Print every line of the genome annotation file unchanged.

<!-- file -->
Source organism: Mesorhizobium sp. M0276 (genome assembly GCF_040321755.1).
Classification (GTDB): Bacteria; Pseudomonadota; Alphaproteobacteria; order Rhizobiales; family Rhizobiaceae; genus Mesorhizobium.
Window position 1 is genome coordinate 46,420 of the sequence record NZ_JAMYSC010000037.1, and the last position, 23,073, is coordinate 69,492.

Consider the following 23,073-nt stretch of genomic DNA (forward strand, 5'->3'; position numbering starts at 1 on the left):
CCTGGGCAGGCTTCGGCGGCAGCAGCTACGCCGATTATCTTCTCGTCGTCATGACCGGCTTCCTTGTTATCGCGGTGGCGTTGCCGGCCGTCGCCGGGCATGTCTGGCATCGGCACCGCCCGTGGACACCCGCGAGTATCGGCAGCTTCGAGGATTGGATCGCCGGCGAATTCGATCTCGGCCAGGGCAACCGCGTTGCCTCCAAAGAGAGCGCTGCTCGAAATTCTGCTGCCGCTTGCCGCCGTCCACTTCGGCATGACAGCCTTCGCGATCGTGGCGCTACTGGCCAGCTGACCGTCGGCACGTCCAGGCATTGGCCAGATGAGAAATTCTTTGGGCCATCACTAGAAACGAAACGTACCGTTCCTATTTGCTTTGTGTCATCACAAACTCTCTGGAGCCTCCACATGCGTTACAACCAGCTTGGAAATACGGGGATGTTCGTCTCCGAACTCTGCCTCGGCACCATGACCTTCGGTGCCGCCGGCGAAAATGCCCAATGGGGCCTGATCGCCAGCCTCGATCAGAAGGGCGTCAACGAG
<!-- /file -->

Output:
Source organism: Mesorhizobium sp. M0276 (genome assembly GCF_040321755.1).
Classification (GTDB): Bacteria; Pseudomonadota; Alphaproteobacteria; order Rhizobiales; family Rhizobiaceae; genus Mesorhizobium.
Window position 1 is genome coordinate 46,420 of the sequence record NZ_JAMYSC010000037.1, and the last position, 23,073, is coordinate 69,492.

Consider the following 23,073-nt stretch of genomic DNA (forward strand, 5'->3'; position numbering starts at 1 on the left):
CCTGGGCAGGCTTCGGCGGCAGCAGCTACGCCGATTATCTTCTCGTCGTCATGACCGGCTTCCTTGTTATCGCGGTGGCGTTGCCGGCCGTCGCCGGGCATGTCTGGCATCGGCACCGCCCGTGGACACCCGCGAGTATCGGCAGCTTCGAGGATTGGATCGCCGGCGAATTCGATCTCGGCCAGGGCAACCGCGTTGCCTCCAAAGAGAGCGCTGCTCGAAATTCTGCTGCCGCTTGCCGCCGTCCACTTCGGCATGACAGCCTTCGCGATCGTGGCGCTACTGGCCAGCTGACCGTCGGCACGTCCAGGCATTGGCCAGATGAGAAATTCTTTGGGCCATCACTAGAAACGAAACGTACCGTTCCTATTTGCTTTGTGTCATCACAAACTCTCTGGAGCCTCCACATGCGTTACAACCAGCTTGGAAATACGGGGATGTTCGTCTCCGAACTCTGCCTCGGCACCATGACCTTCGGTGCCGCCGGCGAAAATGCCCAATGGGGCCTGATCGCCAGCCTCGATCAGAAGGGCGTCAACGAG